Like proud schoolchildren preparing for their first open house, city officials throughout North County have begun gearing up to market their respective municipalities in an effort to become the region's newest college town.
The campaign began in earnest last week, only days after Gov. George Deukmejian signed a measure allocating $250,000 for a feasibility study to determine whether North County needs a San Diego State University campus and, if so, where it should be built.
Now, with visions of university prestige dancing in their heads, civic leaders are mulling public-relations strategies, negotiating with owners of suitable sites and composing lists of possible perquisites designed to persuade state university officials that the campus belongs on their turf.
As the most eager competitors see it, snaring the $40-million, 300- to 400-acre campus would be the ultimate civic coup. As public institutions, state universities pay no taxes, but they do stimulate cultural and intellectual enrichment in their host communities and boost patronage of local businesses.
In addition, campuses enhance a city's ability to lure high-tech industries seeking the research opportunities and skilled employees that a college provides. Then there's the prestige factor. As one mayor put it, a university "is the essential component. It gives a town class. It makes a town count."
Initially, the SDSU branch, designed to alleviate crowding at the main campus on Montezuma Mesa, would offer only upper-division courses (for juniors and seniors) in order to avoid duplicating the efforts of North County's community colleges, Palomar and MiraCosta. But by early next century, it would expand into a four-year institution enrolling more than 10,000 students.
Be it two-year or four-year, upper-division or lower-division, several North County communities want the campus--and are ready to go to the mat in the competition for it.
So far, the pulse is by far the quickest in San Marcos, the city that now hosts both Palomar College and San Diego State's existing North County presence--a tiny, Spartan storefront center in an industrial park next to a furniture store off California 78.
"It's going to be in our town," said Councilman Lee Thibadeau, the chief SDSU booster. "It's already been decided. We just have to tell the university."
That's boastful talk, but Thibadeau insists that he has reason to be confident. City officials have identified a centrally located, 600-acre site for the campus, and Thibadeau said the parcel's owners have agreed to scrap plans for a residential development and do business with the university instead.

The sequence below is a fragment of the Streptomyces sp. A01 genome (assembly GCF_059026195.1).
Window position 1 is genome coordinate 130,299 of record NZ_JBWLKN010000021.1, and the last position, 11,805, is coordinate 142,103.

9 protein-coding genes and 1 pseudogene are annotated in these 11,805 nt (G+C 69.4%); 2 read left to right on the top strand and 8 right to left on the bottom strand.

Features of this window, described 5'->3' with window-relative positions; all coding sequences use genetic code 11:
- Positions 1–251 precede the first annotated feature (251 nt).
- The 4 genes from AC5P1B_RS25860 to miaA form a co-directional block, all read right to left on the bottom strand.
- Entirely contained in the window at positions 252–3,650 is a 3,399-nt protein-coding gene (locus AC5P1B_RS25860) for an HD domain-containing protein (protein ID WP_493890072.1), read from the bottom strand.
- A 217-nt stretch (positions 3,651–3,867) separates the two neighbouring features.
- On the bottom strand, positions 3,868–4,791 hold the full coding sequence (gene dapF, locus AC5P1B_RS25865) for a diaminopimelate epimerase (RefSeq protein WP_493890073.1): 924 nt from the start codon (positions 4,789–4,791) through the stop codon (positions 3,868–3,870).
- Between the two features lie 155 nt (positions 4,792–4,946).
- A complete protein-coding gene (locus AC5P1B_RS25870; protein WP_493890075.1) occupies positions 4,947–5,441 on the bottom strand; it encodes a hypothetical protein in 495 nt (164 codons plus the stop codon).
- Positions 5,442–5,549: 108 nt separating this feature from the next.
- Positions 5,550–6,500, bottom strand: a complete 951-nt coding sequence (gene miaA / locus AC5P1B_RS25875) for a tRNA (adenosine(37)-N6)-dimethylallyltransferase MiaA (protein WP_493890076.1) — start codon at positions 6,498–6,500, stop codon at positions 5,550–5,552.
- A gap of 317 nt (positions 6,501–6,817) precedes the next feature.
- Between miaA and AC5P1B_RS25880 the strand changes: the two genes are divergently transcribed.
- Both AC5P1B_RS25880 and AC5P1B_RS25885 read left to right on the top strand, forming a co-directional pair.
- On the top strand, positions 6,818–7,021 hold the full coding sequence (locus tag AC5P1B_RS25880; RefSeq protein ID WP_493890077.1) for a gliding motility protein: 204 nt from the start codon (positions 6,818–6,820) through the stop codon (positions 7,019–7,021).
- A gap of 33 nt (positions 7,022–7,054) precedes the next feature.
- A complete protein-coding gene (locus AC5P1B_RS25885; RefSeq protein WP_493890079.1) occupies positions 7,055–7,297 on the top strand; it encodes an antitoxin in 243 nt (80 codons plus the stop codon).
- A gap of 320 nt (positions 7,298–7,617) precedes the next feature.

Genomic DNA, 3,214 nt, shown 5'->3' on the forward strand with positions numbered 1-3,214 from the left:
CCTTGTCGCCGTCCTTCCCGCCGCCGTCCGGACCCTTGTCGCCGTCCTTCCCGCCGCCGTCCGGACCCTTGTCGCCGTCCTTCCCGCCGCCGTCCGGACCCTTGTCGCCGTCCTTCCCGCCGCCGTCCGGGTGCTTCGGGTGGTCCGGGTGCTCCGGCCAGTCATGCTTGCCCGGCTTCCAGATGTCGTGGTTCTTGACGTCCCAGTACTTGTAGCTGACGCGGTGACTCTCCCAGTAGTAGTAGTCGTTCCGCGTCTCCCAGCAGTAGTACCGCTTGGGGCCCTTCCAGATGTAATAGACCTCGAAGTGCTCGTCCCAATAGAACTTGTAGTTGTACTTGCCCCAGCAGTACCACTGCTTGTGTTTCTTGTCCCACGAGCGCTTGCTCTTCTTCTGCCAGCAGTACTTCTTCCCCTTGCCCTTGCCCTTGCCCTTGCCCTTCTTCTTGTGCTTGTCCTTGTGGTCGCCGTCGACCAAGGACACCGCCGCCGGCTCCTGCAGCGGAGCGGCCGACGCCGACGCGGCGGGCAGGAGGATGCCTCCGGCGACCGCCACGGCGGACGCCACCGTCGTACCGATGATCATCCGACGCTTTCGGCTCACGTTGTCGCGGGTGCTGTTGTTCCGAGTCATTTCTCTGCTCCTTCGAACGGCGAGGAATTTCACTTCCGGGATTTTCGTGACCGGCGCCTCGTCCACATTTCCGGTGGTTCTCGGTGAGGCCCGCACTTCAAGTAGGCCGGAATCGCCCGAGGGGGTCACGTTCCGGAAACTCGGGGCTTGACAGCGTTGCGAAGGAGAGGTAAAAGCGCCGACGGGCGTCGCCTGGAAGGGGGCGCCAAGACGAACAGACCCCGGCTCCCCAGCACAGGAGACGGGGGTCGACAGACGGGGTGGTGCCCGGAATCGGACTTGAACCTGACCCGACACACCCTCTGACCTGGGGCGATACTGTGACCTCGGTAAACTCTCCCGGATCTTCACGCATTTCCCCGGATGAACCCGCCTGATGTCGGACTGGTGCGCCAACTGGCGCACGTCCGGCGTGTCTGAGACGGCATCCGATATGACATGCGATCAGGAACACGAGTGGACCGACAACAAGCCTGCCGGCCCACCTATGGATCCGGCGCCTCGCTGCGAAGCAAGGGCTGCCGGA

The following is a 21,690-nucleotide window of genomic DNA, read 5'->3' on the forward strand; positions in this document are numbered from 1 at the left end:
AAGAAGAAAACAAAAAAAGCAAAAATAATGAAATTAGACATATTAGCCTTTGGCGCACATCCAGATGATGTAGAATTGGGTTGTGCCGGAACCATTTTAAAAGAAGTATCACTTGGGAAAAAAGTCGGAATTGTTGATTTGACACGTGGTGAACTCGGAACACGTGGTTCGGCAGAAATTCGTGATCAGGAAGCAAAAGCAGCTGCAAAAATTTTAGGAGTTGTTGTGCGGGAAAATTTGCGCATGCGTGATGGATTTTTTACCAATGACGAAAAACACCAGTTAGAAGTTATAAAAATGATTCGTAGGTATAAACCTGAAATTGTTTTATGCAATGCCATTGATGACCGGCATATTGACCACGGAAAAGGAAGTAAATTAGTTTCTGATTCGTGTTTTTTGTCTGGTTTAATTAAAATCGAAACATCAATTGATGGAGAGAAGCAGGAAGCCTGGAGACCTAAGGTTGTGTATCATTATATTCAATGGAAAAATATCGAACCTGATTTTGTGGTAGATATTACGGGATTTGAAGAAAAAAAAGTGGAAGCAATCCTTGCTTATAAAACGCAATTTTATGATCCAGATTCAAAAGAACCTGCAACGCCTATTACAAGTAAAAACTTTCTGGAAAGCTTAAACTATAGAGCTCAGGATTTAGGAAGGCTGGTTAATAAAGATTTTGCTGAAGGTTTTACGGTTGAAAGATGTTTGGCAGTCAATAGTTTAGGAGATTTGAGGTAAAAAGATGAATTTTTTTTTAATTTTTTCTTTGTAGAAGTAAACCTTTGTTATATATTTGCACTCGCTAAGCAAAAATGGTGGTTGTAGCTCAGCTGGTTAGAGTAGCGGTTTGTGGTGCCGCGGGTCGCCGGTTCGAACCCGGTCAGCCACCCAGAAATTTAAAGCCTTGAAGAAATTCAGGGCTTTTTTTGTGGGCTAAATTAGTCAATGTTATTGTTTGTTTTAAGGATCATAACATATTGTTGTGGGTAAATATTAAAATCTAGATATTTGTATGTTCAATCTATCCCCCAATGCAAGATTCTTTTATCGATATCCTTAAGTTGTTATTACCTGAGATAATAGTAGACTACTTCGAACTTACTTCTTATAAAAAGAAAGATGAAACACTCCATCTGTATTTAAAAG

Furthermore, San Marcos leaders have hinted that they may be willing to use redevelopment money to finance public improvements at the campus site--roads, storm drains and the like. There has even been talk of arranging a land donation for the university.
"Basically, we're willing to turn somersaults to get them here," Thibadeau said, adding that the city will soon launch a public-relations assault and "lobby anyone and everyone to make sure this becomes a reality."
Mayor Lionel Burton said San Marcos already has the edge in the battle for the campus because, "We've got a site, we're smack in the middle of North County with good freeway access . . . (and) We're a progressive, avant-garde city--just the spot for a university on the cutting edge of learning."
San Marcos may be the most zealous competitor, but the race to be chosen as host of the campus has other worthy contenders.
Escondido Mayor Ernie Cowan said officials in his city would be "very aggressive in our efforts" to land the branch campus, which he called "a big, prestigious plum--maybe the biggest of the decade--for whichever community gets it."
Cowan said that as "the economic hub of North County," Escondido makes sense as a college site and "is also the perfect location in terms of serving future students along the Interstate 15 corridor and from southern Riverside County," where the bulk of the region's population growth is forecast.
Further, City Manager Vernon Hazen noted that Escondido's job market and wide range of housing for students, professors and support workers make it "the logical choice." Hazen speculated that his city's ambitious plans for a $52-million cultural arts center--to be built on the same schedule as the campus--would catch the eye of university scouts.
Cowan said that, within the next few weeks, he plans to discuss with his council colleagues various incentives Escondido might offer to state university officials.
"It's time for us to sit down, perhaps with our Economic Development Commission or the chamber, and map out a strategy to get them to Escondido," Cowan said. "Personally, I'd be very willing to see us make some generous offers in the way of incentives."